MotoHouston.com MotoHouston.com
Register Members List Member Map Media Calendar Garage Forum Home Mark Forums Read

Go Back   MotoHouston.com > General Discussion > Taking it to the Track
Forgot info?

Welcome to MotoHouston.com! You are currently viewing our forums as a guest which gives you limited access to the community. By joining our free community you will have access to great discounts from our sponsors, the ability to post topics, communicate privately with other members, respond to polls, upload content, free email, classifieds, and access many other special features. Registration is fast, simple and absolutely free, join our community!

Register Today!

If you have any problems with the registration process or your account login, please contact us.


FREE MH Decals by MAIL!

Advertisement

Reply
Share This Thread: 
Subscribe to this Thread Thread Tools
Old 06-09-2008, 10:35 PM   #1
maxgs
Guest
 
Posts: n/a







Member Garage





Racers: linear vs. progressive brake pads

Hey,
I'm looking into new brake pads. Today I'm running an EBC pad that was installed at MotoHouston, I'm not sure of the model. I'm wanting to explore a more aggressive pad with higher initial bite and friction levels. Gotta be able to slow the big man down!

Anyway, I have a question for the racers on the forum. For those that have tried both linear pads and progressive pads, which do you prefer and why? Vesrah, for example, has both. The SRJL17 is a linear pad, the SRJL 8 is a progressive, and the new SRXX is progressive, but not as much as the SRJL 8.

Thanks in advance for your opinions.

-Curt
  Reply With Quote
Similar Topics
Thread Thread Starter Forum Replies Last Post
Brake pads.... cbrmonkey How To's and Q & A's 9 05-02-2013 10:32 AM
Brake pads Michael2009 General Discussion (Moto Related) 12 09-11-2012 12:04 AM
brake pads rz500guy Performance and Modifications 2 09-07-2010 05:37 PM
Brake pads ALEXD General Discussion (Moto Related) 11 03-30-2010 09:30 PM
Brake pads? Pre-K Taking it to the Track 18 01-28-2008 10:44 PM
Advertisement
Old 06-09-2008, 10:42 PM   #2
tomLSTD
LSTD Mob Cappo
 
tomLSTD's Avatar
 
Join Date: Aug 2006
Feedback Rating: (2)
Posts: 6,798

Experience: 1-3 months
Trackdays: 1






Member Garage





I run Vesrah RJL in my GSXR, and absolutely love 'em.

I gotta be honest with you though, I have no idea what a "linear" pad vs a "progressive" pad is. I could guess based on the definition of the words "linear" and "progressive", but I wouldn't be able to articulate which is better or worse, and the pads I use weren't even on your list....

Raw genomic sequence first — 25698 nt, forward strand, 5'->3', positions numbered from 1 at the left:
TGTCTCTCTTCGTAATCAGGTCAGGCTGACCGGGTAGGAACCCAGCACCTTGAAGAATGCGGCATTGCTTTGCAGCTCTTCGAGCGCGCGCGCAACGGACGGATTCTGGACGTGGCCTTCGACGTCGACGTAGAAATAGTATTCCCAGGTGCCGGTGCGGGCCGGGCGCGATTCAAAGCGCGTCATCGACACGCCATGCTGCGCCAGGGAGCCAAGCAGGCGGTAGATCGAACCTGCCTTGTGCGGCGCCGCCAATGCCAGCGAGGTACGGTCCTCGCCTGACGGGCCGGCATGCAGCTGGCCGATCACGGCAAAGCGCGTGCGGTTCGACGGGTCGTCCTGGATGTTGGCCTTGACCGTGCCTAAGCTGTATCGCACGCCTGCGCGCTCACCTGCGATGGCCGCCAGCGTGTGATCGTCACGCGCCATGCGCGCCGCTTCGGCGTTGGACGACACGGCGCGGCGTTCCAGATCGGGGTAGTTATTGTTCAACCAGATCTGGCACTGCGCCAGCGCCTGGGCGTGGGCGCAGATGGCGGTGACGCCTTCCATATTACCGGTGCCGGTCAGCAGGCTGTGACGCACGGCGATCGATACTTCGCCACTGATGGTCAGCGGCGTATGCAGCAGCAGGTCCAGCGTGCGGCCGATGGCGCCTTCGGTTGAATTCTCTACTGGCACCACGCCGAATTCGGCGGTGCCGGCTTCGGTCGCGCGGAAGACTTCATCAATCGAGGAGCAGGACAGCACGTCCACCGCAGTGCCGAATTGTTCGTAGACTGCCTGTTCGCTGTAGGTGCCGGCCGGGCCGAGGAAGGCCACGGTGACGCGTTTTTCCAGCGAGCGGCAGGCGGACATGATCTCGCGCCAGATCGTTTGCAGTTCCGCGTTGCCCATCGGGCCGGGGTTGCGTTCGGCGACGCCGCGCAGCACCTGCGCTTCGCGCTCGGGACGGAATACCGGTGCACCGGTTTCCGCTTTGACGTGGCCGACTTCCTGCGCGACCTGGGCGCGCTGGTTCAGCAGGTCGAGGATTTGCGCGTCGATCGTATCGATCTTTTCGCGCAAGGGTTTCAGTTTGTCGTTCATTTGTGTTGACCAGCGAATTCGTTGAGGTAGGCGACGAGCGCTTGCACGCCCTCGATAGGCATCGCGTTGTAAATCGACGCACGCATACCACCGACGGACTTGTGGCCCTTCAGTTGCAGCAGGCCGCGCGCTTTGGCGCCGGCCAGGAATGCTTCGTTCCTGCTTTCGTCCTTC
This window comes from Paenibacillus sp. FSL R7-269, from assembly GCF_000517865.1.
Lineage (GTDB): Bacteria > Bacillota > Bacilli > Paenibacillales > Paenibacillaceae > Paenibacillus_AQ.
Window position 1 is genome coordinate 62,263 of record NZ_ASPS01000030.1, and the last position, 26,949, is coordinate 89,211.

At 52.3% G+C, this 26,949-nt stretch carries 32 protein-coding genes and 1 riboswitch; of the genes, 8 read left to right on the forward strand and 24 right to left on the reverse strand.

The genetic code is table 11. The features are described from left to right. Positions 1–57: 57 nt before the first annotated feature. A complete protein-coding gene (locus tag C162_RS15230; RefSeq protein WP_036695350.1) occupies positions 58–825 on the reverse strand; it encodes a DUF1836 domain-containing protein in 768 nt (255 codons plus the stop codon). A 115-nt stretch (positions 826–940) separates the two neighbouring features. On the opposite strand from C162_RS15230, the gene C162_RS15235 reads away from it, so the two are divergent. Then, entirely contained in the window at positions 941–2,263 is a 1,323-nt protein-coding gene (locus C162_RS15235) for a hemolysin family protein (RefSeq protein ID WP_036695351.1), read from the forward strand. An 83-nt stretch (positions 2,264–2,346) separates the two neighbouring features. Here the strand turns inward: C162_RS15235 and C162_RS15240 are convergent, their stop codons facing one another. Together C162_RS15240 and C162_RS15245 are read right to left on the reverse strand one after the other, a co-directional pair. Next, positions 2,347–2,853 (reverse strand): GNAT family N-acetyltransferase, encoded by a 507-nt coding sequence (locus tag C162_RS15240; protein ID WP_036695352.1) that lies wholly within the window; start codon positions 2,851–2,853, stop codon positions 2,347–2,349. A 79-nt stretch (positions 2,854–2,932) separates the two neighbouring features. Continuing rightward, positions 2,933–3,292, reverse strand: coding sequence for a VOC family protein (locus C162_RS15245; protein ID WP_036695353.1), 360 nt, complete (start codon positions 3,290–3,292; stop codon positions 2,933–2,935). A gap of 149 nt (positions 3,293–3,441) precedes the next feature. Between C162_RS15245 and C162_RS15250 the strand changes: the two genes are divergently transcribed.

Besides, aren't you just going to research it and post up your own answers? J/K
__________________
I am Tyler Durdin's bad attitude.
tomLSTD is offline   Reply With Quote
Old 06-09-2008, 10:46 PM   #3
maxgs
Guest
 
Posts: n/a







Member Garage





Looking for opinions is all. About to spring for new pads. Linear pads are the type that I think are most common, the harder to pull on the lever the more friction that is generated.

Progressive pads are different. The friction level increases with heat thus if you pull on the brake level a fixed amount, the friction level will increase the longer you hold the lever, as the pad heats up.
  Reply With Quote
Old 06-09-2008, 10:49 PM   #4
SCRC John
Why am I not a MH sponsor
 
SCRC John's Avatar
 
Join Date: Aug 2005
Location: Magnolia, Tx
Feedback Rating: (5)
Posts: 2,747

Experience: 10+ years
Trackdays: 10+






Member Garage





I've always ran the GFA pads that EBC makes. They stop plenty for me. At the price of the SRJL's I have to question if they are needed.

John
SCRC John is offline   Reply With Quote
Old 06-09-2008, 11:13 PM   #5
you da man
Senior Member
 
you da man's Avatar
 
Join Date: Apr 2008
Feedback Rating: (0)
Posts: 307

Experience: 7 years
Trackdays: 10+











Linear = the more you squeeze the lever, the more braking power you get. Progressive = squeeze the lever and as the heat builds so does the braking power but you don't have to squeeze the lever any harder.
you da man is offline   Reply With Quote
Old 06-09-2008, 11:17 PM   #6
maxgs
Guest
 
Posts: n/a







Member Garage





Quote:
Originally Posted by you da man View Post
Linear = the more you squeeze the lever, the more braking power you get. Progressive = squeeze the lever and as the heat builds so does the braking power but you don't have to squeeze the lever any harder.
Yep, I said that.
  Reply With Quote
Old 06-09-2008, 11:50 PM   #7
rc51eviltwin
Senior Member
 
rc51eviltwin's Avatar
 
Join Date: May 2007
Location: ODESSA,TX
Feedback Rating: (1)
Posts: 843

Experience: 1-3 months
Trackdays: 1











that being said,wouldnt your braking points have to be dead on and harder to adjust if under shot?